Not everyone chooses to eat fast food and semi-finished products by their own decision. It is challenging to find fresh produce such as fruits and vegetables in some regions. Statistics show that the United States leads the list of countries regarding the percentage of the population with obesity. Among Americans, about a third of adults are overweight. There are also many overweight people in other countries: for example, one in four people in the world is faced with this problem (Malik et al., 2020). Rampant obesity reflects the decline in the country and highlights that for much of the US population, the quality of life is deteriorating.
Experts cite a sedentary lifestyle and the wide availability of sugary foods as the main reasons for this trend. There is even a forecast that by 2030 every second inhabitant of the country will be significantly overweight (Kim et al., 2019). It is worth noting that the causes of obesity are more complex and not limited to one or two causes. The Venn diagram below lists the top 7 causes of obesity most commonly diagnosed in the US.
The first reason is the spread and growth of poverty. Due to corporate layoffs, the transfer of American jobs to developing countries, and the economic crash of September 2008, poverty has spread widely throughout the US, where the number of people poor enough to receive food stamps has increased from nearly twenty million at the turn of the century to nearly 50 in 2016 (Palmer & Toth, 2019). Although it is possible to eat healthy food on a small budget, it is tricky, especially when unhealthy processed foods are cheap, ubiquitous, convenient, and easy to get.
As a result, a second reason is singled out – food deserts, or, in other words, regions in which it is difficult to get healthy food, unlike semi-finished products. A food desert store that sells healthy food can be nearly twenty miles away, while a convenience store or cheap food store that sells dangerous food is close to home. Consequently, the infrastructure itself contributes to obesity in some regions.
Factor in time and availability: cheap but unhealthy convenience foods are much faster to prepare and more affordable to buy than even the most common fruits or vegetables. However, processed foods are significantly more expensive for Americans since healthcare costs are among the highest in the US. These factors are compounded by the lack of space and infrastructure for hiking and exercise. In addition, Americans have a relatively high level of stress and mental health problems as the adult population, one of the consequences of which is the consumption of junk food (Kim et al., 2019). It is the poor and oppressed groups of the population, other things being equal, who suffer more from stress and are less able to manage it. Stress also leads to bad habits that contribute to the negative consequences of obesity.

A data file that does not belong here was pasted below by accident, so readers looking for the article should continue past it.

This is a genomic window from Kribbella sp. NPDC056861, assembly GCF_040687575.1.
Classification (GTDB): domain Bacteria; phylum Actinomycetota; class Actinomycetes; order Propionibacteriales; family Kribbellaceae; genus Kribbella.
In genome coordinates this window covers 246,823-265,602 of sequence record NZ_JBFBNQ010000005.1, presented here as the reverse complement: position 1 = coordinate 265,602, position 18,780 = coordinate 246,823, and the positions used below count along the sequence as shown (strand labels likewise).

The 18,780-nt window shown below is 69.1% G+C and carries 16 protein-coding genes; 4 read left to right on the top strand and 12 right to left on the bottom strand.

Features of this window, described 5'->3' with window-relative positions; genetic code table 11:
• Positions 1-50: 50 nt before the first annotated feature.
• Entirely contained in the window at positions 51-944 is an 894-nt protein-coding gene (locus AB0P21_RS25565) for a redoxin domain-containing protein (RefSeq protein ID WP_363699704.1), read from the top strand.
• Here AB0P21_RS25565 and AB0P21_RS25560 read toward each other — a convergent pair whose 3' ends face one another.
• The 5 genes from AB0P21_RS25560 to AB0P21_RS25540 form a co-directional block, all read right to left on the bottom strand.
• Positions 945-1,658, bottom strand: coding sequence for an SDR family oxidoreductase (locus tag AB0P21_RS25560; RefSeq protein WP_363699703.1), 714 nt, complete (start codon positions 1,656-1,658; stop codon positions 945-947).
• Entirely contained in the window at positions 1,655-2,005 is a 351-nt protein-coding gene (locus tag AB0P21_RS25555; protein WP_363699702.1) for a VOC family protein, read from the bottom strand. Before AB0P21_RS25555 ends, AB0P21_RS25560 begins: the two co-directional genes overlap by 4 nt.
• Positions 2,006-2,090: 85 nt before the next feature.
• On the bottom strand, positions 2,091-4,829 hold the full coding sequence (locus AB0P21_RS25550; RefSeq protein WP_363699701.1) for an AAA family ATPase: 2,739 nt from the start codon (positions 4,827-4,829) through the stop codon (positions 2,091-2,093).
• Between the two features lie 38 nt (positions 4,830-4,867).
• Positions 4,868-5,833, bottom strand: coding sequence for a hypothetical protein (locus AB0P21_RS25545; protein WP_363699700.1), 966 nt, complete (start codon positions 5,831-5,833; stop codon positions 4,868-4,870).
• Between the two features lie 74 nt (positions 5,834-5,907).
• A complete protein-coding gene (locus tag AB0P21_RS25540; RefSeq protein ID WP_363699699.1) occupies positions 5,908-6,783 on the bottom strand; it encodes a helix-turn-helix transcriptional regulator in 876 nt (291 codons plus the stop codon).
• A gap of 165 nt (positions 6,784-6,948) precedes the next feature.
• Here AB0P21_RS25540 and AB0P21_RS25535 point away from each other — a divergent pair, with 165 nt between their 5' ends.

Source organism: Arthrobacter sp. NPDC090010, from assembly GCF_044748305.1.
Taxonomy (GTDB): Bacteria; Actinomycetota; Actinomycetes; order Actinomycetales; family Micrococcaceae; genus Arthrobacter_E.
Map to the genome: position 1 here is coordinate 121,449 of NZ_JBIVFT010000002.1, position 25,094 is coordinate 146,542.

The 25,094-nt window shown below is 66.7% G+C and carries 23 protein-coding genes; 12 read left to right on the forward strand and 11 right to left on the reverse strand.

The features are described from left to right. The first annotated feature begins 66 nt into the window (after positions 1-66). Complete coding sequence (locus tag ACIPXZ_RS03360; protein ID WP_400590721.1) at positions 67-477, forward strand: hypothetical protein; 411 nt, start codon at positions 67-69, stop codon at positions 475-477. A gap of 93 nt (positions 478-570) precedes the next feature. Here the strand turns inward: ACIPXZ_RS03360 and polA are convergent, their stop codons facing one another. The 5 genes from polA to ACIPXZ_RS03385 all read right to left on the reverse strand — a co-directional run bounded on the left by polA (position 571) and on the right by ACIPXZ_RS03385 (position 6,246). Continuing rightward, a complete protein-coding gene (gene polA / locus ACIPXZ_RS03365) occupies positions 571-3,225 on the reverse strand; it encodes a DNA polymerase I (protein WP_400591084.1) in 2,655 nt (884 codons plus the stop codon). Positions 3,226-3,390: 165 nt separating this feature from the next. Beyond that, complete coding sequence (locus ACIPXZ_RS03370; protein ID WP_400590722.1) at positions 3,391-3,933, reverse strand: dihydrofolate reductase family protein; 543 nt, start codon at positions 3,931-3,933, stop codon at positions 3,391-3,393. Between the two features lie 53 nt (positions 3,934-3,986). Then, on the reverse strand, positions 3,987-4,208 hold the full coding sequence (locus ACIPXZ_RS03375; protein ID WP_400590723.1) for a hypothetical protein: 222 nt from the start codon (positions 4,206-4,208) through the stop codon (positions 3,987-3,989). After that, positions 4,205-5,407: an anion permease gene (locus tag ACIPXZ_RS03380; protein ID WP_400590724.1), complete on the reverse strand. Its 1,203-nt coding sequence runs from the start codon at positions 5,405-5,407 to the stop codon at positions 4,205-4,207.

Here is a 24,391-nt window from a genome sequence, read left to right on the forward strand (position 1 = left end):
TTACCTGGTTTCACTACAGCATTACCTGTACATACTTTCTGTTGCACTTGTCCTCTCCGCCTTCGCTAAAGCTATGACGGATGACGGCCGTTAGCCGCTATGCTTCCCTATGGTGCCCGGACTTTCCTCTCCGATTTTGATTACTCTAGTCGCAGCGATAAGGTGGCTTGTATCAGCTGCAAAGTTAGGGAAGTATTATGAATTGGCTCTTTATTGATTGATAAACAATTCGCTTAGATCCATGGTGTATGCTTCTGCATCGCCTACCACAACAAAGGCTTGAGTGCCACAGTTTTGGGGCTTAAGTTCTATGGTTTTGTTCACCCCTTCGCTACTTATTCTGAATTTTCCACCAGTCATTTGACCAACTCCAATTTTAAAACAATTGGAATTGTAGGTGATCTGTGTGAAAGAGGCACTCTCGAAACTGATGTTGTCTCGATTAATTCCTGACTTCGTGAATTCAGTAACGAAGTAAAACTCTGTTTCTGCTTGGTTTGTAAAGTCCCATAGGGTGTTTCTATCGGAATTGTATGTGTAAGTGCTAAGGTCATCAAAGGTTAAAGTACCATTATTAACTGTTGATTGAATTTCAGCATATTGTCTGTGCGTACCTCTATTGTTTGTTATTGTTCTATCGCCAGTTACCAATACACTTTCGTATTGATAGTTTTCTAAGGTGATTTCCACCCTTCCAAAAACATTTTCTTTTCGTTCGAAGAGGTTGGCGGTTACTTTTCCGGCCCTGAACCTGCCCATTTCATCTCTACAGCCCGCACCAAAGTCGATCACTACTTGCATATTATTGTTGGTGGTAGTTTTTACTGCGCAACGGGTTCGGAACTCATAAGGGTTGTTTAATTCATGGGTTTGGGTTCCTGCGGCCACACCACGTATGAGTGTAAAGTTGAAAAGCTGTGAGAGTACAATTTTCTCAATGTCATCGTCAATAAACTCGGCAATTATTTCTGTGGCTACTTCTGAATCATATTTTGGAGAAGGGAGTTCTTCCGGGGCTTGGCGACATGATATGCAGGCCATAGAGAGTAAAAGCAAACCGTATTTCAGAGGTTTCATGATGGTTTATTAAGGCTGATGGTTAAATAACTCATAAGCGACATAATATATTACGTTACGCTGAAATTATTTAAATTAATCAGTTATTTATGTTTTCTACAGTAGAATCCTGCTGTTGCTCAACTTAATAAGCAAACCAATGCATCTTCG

Finally, a high unemployment rate leads to a low level of human mobility. Even if a person has a job, not everyone maintains a balance between personal life and work and either hits workaholism, as they need to feed their families or something else or lead a sedentary lifestyle at work. Against the background of the lack of affordable and accessible medicine in cases where the problem has already appeared, a large percentage of the probability of a problem occurring is created with a tiny percentage of the probability of its solution. The full range of problems is collected in a Venn diagram and displayed in Figure 1.
Kim, D., Hou, W., Wang, F., & Arcan, C. (2019). Peer Reviewed: Factors Affecting Obesity and Waist Circumference Among US Adults. Preventing Chronic Disease, 16. Web.
Malik, V. S., Willet, W. C., & Hu, F. B. (2020). Nearly a decade on—trends, risk factors and policy implications in global obesity. Nature Reviews Endocrinology, 16(11), 615-616. Web.
Palmer, M. K., & Toth, P. P. (2019). Trends in lipids, obesity, metabolic syndrome, and diabetes mellitus in the United States: An NHANES analysis (2003‐2004 to 2013‐2014). Obesity, 27(2), 309-314. Web.